A few weeks before my thirty sixth birthday, I woke up at my usual time of 6:00 am. It was a beautiful sunny Saturday morning, mid June. Sitting on the toilet and contemplating the day ahead, I looked down and there it was, a gray pubic hair. Instinctively I shouted at my crotch, " Nooooo ! This can't be happening. This is so fucked up. I haven't used you yet, you can't be aging !"
I have never been obsessed with age, for it is but a number. Yet, I have always been amazed with the notion of growing older, growing up. I remember the first time someone bestowed me with the ominous "ma'am". It was physically painful. I swore to never utter the word. Even if the woman I addressed was a hundred years old, I'd refer to her as Miss, and hopefully people will repay me in kindness. My niece and nephews call me by my first name, unadorned with any title. I actually cringe when called auntie by some misguided youth. It's not that I have no desire to be a ma'am or auntie, I simply don't feel like one. I never did.
I was in the fifth grade when the idea of elderliness first dawned on me. Meeting my best friends during recess, I kept tell them that, " We're in the FIFTH grade! I can't believe that we are in the fifth grade. This is so huge." They didn't respond with words, they just gave me what-the-fuck looks. Still, in the feeble mind of an eleven year old girl, fifth grade somehow amounted to the threshold of adulthood. It marked a point of no return, where all innocence was lost amidst the hardship of life. I can't help but wonder if certain milestones change who we grow up to be. I'm inclined to believe this is true. I wonder how different I'd be had I married and became a mother, had I studied Literature instead of Management, or had I stayed in touch with my childhood friends. The possibilities are limitless.
As the years passed, I didn't put much thought into aging. I didn't mind the additional responsibilities that came with each birthday. Yet, I desponded at the external displays of maturity we were expected to exhibit. Apparently adolescent young ladies could no longer have pig tails or wear jeans and sneakers everywhere. All of a sudden I was expected to have bangs and don skirts, stockings and high heels for crying out loud. The ability to balance one's self in high heels is allegedly a god-given gift to any woman. I acquiesced for a while until I discovered my own sense of style and confidence to dress for myself and not others. And yes, I have a special place in my heart for stilettos.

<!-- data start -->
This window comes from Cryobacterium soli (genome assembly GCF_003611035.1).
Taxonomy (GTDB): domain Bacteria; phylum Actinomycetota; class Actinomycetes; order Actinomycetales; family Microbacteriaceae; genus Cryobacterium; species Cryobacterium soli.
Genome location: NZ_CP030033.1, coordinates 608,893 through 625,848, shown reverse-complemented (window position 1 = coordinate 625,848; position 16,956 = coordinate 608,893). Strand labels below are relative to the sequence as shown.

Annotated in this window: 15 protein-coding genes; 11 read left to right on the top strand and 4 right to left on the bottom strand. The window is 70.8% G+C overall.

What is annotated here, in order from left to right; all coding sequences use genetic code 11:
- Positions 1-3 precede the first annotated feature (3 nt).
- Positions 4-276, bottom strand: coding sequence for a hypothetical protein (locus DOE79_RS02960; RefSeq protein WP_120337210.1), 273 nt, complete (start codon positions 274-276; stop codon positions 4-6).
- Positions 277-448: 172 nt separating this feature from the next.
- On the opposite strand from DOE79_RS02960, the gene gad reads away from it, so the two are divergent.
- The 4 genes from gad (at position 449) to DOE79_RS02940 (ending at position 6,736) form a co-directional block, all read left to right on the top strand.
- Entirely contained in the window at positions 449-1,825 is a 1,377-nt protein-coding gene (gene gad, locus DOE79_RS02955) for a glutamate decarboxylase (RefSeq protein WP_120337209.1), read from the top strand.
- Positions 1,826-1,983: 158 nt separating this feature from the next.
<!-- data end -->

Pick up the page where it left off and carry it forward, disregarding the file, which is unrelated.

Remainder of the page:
My family didn't make a huge deal out of birthdays. Nevertheless, I got a somewhat shindig for my sixteenth. I had a couple of friends over for cake and a bit of dancing. Although I turned sixteen that day, I didn't feel any different than I did at fourteen. Something must had been wrong with me. I was never a youthful person. I opted out of parties for the company of films and books. I was more at ease with my older sister and her friends than kids my own age. I always amused that I had an old soul. Yet, in my heart of hearts I knew that I was an eternal six year old. If I could, I would dress in nothing but shorts and t-shirts. I'd run everywhere instead of walk, and I'd skip into work every morning. I've always felt like this, regardless of my age. Thus my confusion in attempting to reconcile with the physical manifestation of my aging body.
I'm not the same person I was a year ago. I know that. I'm not the same person I was in college either. For one thing, I can hold my own in any discussion on most subjects, or at least I can fake interest.I have discovered my self esteem and can admit mistakes and defeat with grace. I'm at ease with who I am. However, each wrinkle that appears on my brow fills my heart with dread that my body is conspiring against me. Now, that I have finally learned how to enjoy life, my body is getting in the way. It's becoming a hindrance. I can no longer read for hours on end without getting glass-burns (red irritation on my nose where my glasses rest). I can barely walk up a flight of stairs without taking a moment to catch my breathe. I can't be outside without sunblock. I reaped what I sowed. I abused my body when I was younger. I neglected to exercise and indulged in every unhealthy food choice available. And for that, I'm truly sorry. I vow to turn back time as much as I can. I have commenced my first every beauty regime of facial cremes and body-basting lotions. I workout on regular bases, and eat consciously. Most importantly, I allow myself to embrace happiness where ever I may find it. I allow myself to laugh without the concern of crowfeet. I allow myself , a well-read perpetual six year old silly old fart with a decaying molecular structure, to be the person I am without loathing or judgement. I'll never be able to align the internal and eternal me with my external self, and that's just fine. For I am who I am and will always be.